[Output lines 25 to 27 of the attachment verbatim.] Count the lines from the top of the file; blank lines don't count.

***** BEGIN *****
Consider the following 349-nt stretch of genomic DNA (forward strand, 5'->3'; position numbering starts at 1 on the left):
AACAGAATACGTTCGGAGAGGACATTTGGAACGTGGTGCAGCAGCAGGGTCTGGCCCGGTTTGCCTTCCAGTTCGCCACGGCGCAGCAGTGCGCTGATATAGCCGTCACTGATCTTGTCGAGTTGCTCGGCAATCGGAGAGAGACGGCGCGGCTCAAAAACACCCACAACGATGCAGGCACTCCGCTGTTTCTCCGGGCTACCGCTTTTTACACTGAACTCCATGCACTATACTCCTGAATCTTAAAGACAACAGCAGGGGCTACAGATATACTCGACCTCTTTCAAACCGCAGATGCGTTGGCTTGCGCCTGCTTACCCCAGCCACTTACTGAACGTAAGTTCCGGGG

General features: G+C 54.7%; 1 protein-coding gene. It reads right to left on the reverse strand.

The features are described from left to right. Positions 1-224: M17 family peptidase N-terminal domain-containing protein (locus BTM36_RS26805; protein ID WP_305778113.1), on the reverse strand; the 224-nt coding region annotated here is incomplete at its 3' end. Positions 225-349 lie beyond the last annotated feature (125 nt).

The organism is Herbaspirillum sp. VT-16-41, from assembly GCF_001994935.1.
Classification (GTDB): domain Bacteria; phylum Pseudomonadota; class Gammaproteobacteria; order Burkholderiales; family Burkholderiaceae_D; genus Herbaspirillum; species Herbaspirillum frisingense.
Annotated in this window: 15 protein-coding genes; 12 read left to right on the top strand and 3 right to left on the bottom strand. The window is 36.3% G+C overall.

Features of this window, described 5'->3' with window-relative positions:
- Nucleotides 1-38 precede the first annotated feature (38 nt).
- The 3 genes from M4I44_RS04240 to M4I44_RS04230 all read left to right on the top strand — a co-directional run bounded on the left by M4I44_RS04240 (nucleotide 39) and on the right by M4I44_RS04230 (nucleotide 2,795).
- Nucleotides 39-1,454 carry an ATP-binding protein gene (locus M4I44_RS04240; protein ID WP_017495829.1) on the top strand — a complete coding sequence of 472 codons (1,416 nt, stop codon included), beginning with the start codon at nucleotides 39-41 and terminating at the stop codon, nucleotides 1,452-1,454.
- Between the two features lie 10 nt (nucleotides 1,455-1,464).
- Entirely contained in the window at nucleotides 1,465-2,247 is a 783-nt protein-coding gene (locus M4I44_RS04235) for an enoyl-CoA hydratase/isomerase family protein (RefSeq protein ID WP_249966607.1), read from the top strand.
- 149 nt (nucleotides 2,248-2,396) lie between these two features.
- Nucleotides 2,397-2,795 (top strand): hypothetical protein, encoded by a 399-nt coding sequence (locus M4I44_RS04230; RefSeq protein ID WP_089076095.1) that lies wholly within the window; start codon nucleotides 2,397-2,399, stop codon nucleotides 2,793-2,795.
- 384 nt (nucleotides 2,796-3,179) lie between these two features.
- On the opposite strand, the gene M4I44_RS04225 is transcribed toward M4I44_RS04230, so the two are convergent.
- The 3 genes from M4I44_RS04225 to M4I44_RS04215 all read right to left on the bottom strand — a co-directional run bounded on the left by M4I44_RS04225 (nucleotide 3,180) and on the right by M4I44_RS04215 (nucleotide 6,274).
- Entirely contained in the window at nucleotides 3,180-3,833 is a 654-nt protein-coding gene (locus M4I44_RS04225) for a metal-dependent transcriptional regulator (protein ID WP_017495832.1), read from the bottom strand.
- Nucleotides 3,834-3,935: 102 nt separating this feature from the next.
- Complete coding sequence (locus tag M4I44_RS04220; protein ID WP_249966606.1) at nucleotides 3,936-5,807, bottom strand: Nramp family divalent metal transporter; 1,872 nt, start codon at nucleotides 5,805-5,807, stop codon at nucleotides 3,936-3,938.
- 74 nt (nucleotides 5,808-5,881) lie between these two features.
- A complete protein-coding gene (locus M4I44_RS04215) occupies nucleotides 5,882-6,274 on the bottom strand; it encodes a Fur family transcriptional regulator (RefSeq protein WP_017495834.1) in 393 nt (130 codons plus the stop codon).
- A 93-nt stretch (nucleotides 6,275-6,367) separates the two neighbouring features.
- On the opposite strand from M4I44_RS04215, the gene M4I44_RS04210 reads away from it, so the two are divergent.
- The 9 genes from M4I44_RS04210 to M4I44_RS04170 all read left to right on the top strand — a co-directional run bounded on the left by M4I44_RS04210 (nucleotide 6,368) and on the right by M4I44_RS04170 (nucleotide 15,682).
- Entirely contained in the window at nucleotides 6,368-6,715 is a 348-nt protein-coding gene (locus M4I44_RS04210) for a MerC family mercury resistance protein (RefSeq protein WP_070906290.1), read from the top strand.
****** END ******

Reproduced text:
- On the opposite strand from M4I44_RS04215, the gene M4I44_RS04210 reads away from it, so the two are divergent.
- The 9 genes from M4I44_RS04210 to M4I44_RS04170 all read left to right on the top strand — a co-directional run bounded on the left by M4I44_RS04210 (nucleotide 6,368) and on the right by M4I44_RS04170 (nucleotide 15,682).
- Entirely contained in the window at nucleotides 6,368-6,715 is a 348-nt protein-coding gene (locus M4I44_RS04210) for a MerC family mercury resistance protein (RefSeq protein WP_070906290.1), read from the top strand.